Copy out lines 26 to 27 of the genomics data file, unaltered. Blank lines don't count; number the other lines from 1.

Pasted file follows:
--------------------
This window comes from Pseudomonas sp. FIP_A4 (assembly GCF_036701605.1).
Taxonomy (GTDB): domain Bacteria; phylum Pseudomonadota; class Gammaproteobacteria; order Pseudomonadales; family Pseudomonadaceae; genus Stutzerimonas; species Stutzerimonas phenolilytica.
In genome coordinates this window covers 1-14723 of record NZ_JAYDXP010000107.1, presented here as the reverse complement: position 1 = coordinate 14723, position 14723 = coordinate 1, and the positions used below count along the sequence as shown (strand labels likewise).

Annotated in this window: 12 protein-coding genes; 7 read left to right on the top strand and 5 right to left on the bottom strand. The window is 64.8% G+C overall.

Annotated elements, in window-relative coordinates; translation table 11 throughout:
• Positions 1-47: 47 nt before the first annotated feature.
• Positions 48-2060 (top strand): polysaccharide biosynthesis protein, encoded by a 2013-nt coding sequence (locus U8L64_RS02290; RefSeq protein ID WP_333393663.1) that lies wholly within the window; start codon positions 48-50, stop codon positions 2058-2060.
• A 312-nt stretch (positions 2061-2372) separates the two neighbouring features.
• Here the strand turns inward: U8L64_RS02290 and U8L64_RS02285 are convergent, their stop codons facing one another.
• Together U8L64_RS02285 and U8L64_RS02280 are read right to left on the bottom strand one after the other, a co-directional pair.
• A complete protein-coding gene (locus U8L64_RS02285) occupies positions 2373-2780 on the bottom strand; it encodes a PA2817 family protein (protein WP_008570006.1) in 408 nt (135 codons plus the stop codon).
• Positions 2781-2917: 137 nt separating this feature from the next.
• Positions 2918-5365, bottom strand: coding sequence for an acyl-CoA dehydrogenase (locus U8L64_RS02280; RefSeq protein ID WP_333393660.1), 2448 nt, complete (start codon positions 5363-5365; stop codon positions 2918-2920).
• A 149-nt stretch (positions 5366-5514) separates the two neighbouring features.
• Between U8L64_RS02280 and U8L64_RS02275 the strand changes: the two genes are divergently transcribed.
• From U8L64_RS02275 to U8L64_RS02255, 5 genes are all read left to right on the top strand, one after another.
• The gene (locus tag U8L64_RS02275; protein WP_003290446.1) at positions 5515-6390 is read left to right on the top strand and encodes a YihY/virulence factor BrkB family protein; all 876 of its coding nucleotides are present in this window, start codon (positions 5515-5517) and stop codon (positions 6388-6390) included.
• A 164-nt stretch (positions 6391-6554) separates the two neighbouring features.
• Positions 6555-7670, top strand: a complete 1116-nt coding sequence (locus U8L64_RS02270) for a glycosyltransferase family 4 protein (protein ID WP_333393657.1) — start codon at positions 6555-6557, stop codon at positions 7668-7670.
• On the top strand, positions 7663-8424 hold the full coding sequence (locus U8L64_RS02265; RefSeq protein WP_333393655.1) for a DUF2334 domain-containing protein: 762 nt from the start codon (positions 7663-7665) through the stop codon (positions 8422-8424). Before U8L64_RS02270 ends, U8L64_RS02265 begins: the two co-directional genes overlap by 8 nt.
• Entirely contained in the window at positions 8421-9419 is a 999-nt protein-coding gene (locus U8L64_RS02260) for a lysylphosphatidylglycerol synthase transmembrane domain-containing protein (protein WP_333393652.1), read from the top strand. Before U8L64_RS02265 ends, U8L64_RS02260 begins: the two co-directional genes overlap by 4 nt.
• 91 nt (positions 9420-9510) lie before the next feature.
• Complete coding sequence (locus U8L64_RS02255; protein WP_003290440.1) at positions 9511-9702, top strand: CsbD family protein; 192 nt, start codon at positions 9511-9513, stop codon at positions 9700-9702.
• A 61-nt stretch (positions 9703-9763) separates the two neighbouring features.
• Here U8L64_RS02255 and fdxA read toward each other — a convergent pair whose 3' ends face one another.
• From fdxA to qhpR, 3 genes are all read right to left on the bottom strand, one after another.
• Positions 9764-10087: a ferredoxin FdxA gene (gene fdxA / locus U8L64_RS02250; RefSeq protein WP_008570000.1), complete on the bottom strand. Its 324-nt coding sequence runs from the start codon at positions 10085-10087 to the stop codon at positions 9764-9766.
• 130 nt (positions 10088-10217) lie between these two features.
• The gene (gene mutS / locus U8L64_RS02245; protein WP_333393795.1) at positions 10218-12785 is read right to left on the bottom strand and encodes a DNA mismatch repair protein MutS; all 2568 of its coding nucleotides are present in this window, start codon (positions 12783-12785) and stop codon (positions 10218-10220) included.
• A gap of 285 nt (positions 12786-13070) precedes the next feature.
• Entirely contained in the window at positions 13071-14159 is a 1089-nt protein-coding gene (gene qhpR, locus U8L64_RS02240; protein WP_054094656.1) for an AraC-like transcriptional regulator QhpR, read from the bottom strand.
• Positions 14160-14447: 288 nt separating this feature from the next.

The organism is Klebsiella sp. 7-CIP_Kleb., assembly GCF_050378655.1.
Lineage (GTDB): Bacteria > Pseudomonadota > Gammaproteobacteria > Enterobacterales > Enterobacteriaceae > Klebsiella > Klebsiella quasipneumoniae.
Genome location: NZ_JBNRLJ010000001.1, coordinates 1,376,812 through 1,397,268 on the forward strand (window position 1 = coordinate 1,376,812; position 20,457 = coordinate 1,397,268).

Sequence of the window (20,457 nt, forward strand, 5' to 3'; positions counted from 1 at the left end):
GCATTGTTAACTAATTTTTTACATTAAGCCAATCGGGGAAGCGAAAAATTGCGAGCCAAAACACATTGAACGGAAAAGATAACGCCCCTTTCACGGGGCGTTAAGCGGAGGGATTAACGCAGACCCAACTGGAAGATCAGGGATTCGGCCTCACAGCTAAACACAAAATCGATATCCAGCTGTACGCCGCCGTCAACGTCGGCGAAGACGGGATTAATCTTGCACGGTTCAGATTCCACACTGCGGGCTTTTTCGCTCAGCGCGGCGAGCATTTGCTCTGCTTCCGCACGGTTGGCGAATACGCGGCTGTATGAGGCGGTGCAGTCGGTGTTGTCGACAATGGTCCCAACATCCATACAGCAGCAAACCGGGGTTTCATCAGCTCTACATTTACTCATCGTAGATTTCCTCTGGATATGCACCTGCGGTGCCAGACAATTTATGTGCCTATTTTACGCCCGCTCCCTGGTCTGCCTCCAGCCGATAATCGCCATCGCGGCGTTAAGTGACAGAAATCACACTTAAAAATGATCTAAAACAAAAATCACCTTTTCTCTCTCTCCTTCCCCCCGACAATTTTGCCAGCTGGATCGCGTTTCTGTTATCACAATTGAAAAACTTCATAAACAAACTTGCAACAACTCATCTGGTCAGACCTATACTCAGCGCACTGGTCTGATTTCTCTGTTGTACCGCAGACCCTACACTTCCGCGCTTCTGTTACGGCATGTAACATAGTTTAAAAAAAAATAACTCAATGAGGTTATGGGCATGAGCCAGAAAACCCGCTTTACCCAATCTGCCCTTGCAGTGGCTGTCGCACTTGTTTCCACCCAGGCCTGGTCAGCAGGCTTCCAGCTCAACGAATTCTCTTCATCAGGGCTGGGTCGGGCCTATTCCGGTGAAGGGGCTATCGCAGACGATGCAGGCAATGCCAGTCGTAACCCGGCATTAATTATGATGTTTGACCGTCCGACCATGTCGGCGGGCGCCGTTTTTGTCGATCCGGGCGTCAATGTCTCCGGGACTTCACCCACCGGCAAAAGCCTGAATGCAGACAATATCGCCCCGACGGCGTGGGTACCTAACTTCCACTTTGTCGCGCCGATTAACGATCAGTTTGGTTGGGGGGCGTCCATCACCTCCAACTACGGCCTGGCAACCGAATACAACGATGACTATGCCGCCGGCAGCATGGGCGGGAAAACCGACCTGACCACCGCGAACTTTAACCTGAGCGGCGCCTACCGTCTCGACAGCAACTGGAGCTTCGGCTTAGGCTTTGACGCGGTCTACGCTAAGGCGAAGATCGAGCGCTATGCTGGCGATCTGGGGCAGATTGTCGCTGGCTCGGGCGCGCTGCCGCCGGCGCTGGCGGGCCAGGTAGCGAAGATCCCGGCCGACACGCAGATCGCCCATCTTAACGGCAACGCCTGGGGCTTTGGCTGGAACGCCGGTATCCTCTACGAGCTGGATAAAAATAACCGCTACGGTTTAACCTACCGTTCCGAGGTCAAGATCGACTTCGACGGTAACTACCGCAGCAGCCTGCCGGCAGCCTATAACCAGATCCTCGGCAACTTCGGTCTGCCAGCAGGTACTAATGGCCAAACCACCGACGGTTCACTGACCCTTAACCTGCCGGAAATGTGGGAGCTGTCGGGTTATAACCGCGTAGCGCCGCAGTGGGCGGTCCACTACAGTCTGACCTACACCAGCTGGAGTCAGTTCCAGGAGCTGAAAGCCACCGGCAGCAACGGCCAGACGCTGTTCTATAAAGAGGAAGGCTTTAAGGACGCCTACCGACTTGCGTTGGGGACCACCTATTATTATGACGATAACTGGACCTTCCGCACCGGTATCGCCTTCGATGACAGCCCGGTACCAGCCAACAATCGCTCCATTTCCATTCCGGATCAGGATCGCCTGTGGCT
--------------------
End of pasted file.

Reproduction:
• From fdxA to qhpR, 3 genes are all read right to left on the bottom strand, one after another.
• Positions 9764-10087: a ferredoxin FdxA gene (gene fdxA / locus U8L64_RS02250; RefSeq protein WP_008570000.1), complete on the bottom strand. Its 324-nt coding sequence runs from the start codon at positions 10085-10087 to the stop codon at positions 9764-9766.